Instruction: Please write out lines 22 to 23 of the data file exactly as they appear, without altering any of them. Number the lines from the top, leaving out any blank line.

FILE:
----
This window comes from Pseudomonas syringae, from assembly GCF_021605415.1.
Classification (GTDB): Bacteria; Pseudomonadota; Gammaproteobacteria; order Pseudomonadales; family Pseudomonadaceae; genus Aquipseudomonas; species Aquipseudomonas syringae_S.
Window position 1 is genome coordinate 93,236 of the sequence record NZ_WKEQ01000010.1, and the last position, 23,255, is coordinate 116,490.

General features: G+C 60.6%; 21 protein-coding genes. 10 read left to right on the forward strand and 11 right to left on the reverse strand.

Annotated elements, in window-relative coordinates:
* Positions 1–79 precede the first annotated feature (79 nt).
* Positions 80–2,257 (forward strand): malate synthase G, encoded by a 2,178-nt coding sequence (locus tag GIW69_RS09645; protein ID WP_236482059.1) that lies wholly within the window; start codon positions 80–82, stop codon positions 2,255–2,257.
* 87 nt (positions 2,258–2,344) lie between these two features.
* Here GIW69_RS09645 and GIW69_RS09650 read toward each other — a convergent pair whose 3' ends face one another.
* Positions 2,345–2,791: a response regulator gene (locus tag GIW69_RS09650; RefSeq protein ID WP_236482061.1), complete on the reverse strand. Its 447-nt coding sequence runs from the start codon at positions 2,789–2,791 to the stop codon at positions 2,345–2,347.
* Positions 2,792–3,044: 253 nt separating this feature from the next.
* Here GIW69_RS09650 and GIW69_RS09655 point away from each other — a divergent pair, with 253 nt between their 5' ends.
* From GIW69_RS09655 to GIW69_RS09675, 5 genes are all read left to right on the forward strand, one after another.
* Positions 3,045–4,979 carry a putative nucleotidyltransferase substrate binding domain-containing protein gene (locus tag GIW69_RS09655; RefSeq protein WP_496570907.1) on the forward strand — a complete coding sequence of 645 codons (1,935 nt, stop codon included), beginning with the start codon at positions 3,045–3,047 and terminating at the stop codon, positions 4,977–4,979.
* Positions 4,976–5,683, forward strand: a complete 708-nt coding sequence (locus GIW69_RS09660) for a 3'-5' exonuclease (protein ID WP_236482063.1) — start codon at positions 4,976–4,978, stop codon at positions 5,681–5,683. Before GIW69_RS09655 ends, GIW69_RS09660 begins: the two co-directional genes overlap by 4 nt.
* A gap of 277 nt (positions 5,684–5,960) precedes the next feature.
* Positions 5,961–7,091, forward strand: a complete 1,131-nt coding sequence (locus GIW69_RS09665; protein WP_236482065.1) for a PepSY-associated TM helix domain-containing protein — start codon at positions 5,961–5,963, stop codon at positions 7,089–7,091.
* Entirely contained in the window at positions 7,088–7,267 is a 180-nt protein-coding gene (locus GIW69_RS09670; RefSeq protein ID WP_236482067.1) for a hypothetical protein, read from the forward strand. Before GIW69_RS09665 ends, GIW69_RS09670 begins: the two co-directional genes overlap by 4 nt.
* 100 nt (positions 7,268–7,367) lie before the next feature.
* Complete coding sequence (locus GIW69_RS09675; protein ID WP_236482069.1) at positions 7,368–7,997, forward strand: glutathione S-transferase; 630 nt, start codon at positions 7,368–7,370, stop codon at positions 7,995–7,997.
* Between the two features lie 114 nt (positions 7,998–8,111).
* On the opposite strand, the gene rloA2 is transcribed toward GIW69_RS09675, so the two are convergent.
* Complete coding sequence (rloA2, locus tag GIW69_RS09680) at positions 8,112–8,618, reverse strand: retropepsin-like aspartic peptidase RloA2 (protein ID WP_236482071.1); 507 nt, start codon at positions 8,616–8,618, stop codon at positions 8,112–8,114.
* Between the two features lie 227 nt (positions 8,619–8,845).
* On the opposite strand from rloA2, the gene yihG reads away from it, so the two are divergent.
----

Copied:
* On the opposite strand, the gene rloA2 is transcribed toward GIW69_RS09675, so the two are convergent.
* Complete coding sequence (rloA2, locus tag GIW69_RS09680) at positions 8,112–8,618, reverse strand: retropepsin-like aspartic peptidase RloA2 (protein ID WP_236482071.1); 507 nt, start codon at positions 8,616–8,618, stop codon at positions 8,112–8,114.